# Short and Simple log(n) Solution

• ``````   public static int findMin(int[] num) {
return findMin(num, 0, num.length-1);
}
public static int findMin(int[] num, int start, int end) {
if(end-start<=1) return Math.min(num[start],num[end]);
int middle = (start+end)/2;
if(num[start]<num[middle]) return (num[middle]<=num[end]) ? num[start] : findMin(num,middle,end);
else if(num[start]==num[middle]) return (num[middle]==num[end]) ? Math.min(findMin(num,start,middle), findMin(num,middle,end)) :findMin(num,middle,end);
else return (num[middle]<=num[end]) ? findMin(num,start,middle) : -1;
}
``````

The minimum will be at the rotation point.

We need to take into account at each step num[start], num[middle], num[end] to find the rotation point, if it exist. The array can have just one point breaking the increasing trend.

Let consider all the possible 9 cases:

1. num[start] < num[middle] < num[end] => min=num[start]
2. num[start] < num[middle] = num[end] => min=num[start]
3. num[start] < num[middle] > num[end] => min between middle and end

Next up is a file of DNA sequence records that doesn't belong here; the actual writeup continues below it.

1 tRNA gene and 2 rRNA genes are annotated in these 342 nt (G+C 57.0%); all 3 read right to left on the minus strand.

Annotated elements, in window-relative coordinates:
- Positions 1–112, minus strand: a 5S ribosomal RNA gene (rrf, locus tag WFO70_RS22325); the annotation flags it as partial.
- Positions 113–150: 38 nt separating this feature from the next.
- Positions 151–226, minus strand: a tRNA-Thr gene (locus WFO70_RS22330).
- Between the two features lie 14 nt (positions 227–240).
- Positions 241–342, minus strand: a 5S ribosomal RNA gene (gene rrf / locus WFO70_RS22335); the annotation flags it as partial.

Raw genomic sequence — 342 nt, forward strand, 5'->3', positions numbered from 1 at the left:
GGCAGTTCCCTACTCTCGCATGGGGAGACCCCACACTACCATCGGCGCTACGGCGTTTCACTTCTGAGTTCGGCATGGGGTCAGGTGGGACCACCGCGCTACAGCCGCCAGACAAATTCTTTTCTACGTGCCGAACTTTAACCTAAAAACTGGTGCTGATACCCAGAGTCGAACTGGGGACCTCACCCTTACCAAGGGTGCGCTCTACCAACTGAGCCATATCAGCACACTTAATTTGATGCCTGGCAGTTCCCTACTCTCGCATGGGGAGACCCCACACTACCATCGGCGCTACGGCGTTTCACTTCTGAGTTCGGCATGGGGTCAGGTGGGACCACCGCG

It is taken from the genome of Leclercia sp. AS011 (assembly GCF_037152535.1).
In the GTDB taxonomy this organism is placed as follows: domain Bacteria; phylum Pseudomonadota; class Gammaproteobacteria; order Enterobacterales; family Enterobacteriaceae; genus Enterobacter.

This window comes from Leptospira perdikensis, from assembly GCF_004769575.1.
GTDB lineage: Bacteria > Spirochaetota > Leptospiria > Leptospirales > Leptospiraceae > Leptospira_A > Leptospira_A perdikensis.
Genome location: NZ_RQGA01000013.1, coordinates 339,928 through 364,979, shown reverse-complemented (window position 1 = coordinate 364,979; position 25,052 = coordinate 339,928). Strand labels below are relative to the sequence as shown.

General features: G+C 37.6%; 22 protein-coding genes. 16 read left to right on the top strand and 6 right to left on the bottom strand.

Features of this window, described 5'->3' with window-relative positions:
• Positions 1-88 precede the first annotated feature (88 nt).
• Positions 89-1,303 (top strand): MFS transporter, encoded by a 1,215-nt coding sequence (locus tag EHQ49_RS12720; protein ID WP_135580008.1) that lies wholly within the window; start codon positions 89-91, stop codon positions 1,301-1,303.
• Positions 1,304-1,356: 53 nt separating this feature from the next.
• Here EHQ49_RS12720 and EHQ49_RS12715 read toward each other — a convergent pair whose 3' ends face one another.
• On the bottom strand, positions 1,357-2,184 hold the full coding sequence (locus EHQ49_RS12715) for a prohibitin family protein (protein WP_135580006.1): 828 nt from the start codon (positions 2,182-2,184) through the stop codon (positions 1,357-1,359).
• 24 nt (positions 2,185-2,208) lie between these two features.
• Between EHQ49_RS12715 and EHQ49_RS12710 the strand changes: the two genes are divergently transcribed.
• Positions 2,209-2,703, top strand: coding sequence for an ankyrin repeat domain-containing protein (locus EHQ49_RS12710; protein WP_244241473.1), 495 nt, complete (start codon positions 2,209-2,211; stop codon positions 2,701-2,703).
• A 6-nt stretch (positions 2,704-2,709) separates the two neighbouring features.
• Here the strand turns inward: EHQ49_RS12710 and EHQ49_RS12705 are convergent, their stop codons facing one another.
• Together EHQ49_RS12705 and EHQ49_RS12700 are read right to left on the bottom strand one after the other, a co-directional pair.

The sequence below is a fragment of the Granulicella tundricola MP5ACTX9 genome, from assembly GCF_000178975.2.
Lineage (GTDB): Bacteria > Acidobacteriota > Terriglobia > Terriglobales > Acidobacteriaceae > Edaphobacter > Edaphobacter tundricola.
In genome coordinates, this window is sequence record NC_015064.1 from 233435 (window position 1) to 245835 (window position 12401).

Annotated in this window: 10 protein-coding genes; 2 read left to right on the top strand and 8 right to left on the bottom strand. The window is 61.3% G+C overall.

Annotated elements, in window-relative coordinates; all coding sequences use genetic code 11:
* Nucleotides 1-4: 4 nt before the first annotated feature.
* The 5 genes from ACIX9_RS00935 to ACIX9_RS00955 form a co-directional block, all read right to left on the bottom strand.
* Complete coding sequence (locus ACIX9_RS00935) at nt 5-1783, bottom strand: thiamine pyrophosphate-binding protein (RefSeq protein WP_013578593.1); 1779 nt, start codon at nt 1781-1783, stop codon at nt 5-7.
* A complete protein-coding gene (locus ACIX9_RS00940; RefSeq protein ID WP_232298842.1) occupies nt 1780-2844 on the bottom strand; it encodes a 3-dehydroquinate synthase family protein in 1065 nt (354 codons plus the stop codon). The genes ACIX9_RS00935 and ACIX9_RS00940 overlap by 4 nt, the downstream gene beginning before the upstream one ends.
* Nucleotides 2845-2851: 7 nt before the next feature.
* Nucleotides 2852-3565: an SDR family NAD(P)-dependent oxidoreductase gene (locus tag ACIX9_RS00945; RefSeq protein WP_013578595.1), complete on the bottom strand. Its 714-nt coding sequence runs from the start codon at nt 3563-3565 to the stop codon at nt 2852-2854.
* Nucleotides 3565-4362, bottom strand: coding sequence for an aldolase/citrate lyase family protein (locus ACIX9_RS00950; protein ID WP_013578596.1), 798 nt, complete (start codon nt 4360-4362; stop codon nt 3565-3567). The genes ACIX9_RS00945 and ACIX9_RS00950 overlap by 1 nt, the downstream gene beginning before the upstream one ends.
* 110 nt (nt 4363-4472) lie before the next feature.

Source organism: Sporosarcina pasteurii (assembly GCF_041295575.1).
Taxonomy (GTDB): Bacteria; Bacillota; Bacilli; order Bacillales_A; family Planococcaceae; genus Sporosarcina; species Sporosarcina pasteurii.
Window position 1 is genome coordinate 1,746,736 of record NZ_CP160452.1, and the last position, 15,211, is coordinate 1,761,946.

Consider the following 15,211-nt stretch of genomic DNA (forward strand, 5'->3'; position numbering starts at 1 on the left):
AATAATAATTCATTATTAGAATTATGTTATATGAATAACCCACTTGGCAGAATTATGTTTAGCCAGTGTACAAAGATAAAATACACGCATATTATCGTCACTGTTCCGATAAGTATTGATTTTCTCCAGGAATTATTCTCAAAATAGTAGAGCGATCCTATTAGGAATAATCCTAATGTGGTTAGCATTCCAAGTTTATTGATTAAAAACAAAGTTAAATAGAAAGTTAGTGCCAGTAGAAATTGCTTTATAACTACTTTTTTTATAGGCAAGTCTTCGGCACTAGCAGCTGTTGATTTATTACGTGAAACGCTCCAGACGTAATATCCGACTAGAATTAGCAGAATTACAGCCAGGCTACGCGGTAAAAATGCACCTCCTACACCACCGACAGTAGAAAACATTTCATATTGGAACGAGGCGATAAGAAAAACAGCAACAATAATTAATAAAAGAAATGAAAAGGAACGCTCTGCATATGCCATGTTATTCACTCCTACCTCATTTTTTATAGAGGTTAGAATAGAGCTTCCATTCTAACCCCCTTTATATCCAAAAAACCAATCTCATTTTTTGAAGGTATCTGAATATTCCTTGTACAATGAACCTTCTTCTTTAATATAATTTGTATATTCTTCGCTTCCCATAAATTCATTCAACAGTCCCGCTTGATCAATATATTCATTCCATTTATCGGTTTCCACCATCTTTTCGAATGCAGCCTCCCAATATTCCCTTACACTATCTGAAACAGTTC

4. num[start] = num[middle] < num[end] => min between middle and end
5. num[start] = num[middle] = num[end] => min could be everywhere, search recursively left and right and return the min between the two searches
6. num[start] = num[middle] > num[end] => min between middle and end
7. num[start] > num[middle] < num[end] => min between start and middle
8. num[start] > num[middle] = num[end] => min between start and middle
9. num[start] > num[middle] > num[end] => IMPOSSIBLE (array should have at least 2 rotation points)

• if these numbers are all the same, i think your algorithm will be O(n).

• You cannot distinguish an array of 1's from an array of 1's and one 0 unless you read all the elements of the array. This is true since the 0 could be placed anywhere and the array will still be sorted. Therefore, the best you can do is O(n) which is trivial. This is a trick question.

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